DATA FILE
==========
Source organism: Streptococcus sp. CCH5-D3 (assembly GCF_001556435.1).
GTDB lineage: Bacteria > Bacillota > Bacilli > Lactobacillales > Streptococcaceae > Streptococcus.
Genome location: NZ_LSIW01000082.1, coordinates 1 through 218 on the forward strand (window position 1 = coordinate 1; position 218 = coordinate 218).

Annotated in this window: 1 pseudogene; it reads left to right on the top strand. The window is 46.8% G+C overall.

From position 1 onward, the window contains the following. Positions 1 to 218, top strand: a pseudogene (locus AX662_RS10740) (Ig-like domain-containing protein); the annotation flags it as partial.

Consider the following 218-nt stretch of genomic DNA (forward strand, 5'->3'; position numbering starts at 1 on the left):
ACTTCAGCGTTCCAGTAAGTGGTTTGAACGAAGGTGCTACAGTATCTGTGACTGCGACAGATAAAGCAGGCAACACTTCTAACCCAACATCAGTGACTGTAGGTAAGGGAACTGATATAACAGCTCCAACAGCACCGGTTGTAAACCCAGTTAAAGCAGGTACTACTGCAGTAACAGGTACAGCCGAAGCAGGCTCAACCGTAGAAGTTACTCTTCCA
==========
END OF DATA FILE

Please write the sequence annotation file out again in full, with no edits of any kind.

Source organism: Streptococcus sp. CCH5-D3 (assembly GCF_001556435.1).
GTDB lineage: Bacteria > Bacillota > Bacilli > Lactobacillales > Streptococcaceae > Streptococcus.
Genome location: NZ_LSIW01000082.1, coordinates 1 through 218 on the forward strand (window position 1 = coordinate 1; position 218 = coordinate 218).

Annotated in this window: 1 pseudogene; it reads left to right on the top strand. The window is 46.8% G+C overall.

From position 1 onward, the window contains the following. Positions 1 to 218, top strand: a pseudogene (locus AX662_RS10740) (Ig-like domain-containing protein); the annotation flags it as partial.

Consider the following 218-nt stretch of genomic DNA (forward strand, 5'->3'; position numbering starts at 1 on the left):
ACTTCAGCGTTCCAGTAAGTGGTTTGAACGAAGGTGCTACAGTATCTGTGACTGCGACAGATAAAGCAGGCAACACTTCTAACCCAACATCAGTGACTGTAGGTAAGGGAACTGATATAACAGCTCCAACAGCACCGGTTGTAAACCCAGTTAAAGCAGGTACTACTGCAGTAACAGGTACAGCCGAAGCAGGCTCAACCGTAGAAGTTACTCTTCCA